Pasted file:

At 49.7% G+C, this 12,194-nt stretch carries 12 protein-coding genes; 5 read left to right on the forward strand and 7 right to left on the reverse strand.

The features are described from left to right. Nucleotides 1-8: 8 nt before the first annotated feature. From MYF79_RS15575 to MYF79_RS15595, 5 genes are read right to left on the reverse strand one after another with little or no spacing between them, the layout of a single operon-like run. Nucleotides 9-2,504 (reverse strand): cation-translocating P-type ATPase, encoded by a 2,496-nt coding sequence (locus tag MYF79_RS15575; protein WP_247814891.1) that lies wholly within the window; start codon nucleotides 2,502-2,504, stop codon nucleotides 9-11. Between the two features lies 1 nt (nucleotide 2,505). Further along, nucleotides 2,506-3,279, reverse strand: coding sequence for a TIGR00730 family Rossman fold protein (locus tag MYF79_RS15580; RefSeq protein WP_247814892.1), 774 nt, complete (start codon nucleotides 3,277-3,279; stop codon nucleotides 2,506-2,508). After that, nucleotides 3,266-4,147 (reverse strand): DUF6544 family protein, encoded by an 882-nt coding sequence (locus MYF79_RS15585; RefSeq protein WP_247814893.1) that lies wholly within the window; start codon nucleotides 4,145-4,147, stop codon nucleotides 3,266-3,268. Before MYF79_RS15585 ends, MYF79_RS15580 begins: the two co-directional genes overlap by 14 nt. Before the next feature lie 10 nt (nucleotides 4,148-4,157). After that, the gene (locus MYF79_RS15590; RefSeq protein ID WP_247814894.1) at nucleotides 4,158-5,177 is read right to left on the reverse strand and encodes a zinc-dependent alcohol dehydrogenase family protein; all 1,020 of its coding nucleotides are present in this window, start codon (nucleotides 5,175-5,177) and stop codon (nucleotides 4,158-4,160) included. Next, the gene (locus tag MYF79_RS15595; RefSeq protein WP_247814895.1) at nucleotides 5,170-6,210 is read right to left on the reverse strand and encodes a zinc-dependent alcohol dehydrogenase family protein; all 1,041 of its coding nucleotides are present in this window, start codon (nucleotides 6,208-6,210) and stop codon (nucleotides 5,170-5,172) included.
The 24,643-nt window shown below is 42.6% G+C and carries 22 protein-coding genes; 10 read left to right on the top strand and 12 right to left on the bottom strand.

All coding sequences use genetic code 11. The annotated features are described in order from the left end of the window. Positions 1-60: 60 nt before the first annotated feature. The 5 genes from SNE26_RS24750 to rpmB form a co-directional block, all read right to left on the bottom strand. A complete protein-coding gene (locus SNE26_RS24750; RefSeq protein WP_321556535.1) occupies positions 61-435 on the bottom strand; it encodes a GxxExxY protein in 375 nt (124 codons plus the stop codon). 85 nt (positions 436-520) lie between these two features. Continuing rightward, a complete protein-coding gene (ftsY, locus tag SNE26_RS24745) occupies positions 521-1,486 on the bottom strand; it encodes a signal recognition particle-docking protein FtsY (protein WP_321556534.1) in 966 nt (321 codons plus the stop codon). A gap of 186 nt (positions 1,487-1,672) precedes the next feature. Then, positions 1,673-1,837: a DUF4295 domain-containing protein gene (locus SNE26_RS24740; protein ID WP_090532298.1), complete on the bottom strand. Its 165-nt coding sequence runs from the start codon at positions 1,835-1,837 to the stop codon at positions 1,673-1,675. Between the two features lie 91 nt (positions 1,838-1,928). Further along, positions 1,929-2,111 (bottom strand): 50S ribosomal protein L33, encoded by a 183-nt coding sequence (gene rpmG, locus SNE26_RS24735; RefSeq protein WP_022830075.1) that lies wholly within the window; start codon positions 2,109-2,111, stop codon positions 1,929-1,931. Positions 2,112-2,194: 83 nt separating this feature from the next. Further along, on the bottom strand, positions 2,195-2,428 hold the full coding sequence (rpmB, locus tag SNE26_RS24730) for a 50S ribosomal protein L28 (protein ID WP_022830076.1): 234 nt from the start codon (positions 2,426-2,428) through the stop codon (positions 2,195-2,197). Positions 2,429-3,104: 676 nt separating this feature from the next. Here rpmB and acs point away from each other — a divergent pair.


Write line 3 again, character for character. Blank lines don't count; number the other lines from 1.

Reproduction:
The 24,643-nt window shown below is 42.6% G+C and carries 22 protein-coding genes; 10 read left to right on the top strand and 12 right to left on the bottom strand.